Fostering Flow in Your Family Home

tidy homeI’m pretty pedantic about my space. I keep my desk as clear as possible, I always make my bed and I can’t stand it when people (aka my family) clutter ‘my’ benchtops. A little OCD, yes, but it’s grounded in good theory and is also a necessity – we live in quite a small house. Well the latter makes sense, but ‘theory?’ you may ask… one could argue that theory has nothing to do with the fact that I’m just one of those annoying neat freaks. Well, perhaps I am – but there is more to my passion for tidiness than just wanting things my own way.

You see, I began life as a perfectionist. (You’re not surprised, are you?) Bit of a fruitless pursuit, but luckily I renounced my addiction sometime after having babies and before they became adults. You know, the stage where you realise your children are like real people, just smaller – and you can’t do what you want with them anymore? (Well, not that you can control babies completely, but they’re definitely easier to manipulate… with us as their primary source of food, they kinda need to toe the line!)

Anyway, once I realised that children have a mind of their own and this pretty much always clashed with my fixed mindset of what my space should look and feel like, I gave up on the dream of perfection and embraced a new value – ‘enough’. My house is now clean ‘enough’, organised ‘enough’, systematised ‘enough’ and although every now and then I whizz around on little tidying frenzies and try not to freak out too much when the family space gets too ‘busy’, I’m definitely far more relaxed about the state of my family home than I was.

Funnily enough, the theory of that particular life lesson only just caught up with me a few years ago on a retreat. I learnt of some ancient yogi wisdom about maintaining our space, respectfully, to allow for clarity. The way I interpreted it, if we want to be able to think clearly (and allow others around us the same opportunity), we need to keep our ‘stuff’ in order, intentionally. We do this for two reasons: so that we can move forward on our life journey without stumbling too much; and so that the people around us (who are usually the people we love the most) can do the same.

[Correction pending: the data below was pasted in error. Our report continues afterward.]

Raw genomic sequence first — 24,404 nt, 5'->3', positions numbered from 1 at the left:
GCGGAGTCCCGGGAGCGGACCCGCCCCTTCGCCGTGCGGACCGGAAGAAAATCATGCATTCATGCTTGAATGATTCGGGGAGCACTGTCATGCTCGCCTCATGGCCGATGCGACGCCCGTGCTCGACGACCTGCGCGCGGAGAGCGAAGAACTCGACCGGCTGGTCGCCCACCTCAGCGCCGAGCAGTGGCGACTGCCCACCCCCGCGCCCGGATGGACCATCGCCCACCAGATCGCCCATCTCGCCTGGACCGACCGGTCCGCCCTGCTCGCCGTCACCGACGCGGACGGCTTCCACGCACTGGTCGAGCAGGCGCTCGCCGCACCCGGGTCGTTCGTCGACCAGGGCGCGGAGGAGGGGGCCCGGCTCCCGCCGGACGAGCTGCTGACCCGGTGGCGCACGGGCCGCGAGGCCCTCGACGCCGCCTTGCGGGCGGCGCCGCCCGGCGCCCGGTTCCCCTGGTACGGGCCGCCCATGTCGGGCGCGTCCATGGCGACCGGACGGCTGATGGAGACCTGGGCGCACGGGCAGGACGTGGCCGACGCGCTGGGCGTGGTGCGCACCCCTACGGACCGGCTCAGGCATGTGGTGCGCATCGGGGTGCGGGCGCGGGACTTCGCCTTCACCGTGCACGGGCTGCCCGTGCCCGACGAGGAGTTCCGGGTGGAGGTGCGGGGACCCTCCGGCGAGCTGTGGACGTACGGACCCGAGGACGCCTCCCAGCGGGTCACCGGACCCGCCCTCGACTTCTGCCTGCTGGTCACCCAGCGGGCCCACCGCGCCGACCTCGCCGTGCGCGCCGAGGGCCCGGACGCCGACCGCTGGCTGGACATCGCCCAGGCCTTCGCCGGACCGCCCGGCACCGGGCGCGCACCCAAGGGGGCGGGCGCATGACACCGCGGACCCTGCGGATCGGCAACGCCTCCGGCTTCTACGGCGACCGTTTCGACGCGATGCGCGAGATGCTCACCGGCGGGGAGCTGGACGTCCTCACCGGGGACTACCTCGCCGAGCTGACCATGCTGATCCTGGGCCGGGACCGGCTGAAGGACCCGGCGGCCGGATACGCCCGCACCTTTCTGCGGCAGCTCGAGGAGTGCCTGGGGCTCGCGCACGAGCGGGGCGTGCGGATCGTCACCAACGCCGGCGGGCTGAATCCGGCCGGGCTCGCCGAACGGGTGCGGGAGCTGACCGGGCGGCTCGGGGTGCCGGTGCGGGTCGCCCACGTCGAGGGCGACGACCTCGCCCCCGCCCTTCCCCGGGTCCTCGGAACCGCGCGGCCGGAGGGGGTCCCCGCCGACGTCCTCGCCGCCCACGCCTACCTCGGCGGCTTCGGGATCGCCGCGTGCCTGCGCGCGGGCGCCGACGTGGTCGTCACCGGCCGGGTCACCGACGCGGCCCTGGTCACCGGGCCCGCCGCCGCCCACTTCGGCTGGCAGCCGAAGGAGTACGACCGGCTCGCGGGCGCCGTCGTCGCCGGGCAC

My little obsessive gene did a quick somersault of joy when I had this thought, but I quickly stopped it in its tracks when I reminded it that of course, this did not mean that I had a right to make my space adhere to my way only, to the detriment of those who share it with me. No, instead it means that our goal, when we live and operate in a space, particularly one we share with others (in my case, my family), is clarity. And that our responsibility is to ego-lessly embrace that way of existing without judgment or criticism. Sound a bit woo-woo? Even I’m raising an eyebrow… but stay with me.

 I’m not going to stand up and preach about cleanliness being next to godliness (mind you, I’m more spiritual than religious so God isn’t really part of my vocabulary) or throw stones at you for being a slob. What I do want to do here is encourage you to support yourself by thinking about how you can seek clarity in your space, your home. And then think about how you can best serve your family by supporting them on their own journey towards clarity.

So if your husband never puts the washing away after he’s brought it in and that bugs you, ask yourself why. Is it because he’s not done what he’s ‘expected’ to do? Or is it because the basket is in the hallway and you’re all tripping over it as you move around the house. The other word I really like to focus on is ‘flow’. A basket of washing in everyone’s way interrupts flow... or it makes it hard for family members to get what they need for their daily adventures.

Talking to your family about using the space you all share to maintain a constant, easy state of flow is a much calmer way to approach this topic, rather than resorting to reminding (read, nagging) everyone about their responsibilities. I’m not saying I’m brilliant at this (I could probably class myself more as ‘reforming’ rather than a ‘reformed’ perfectionist) but I certainly see it as far more worthwhile than demanding everyone around me conform. When we embody all of these elements in our life and foster it in our family, it ensures we are supporting each other to have enough clear flow to be the best version of ourselves that we can.

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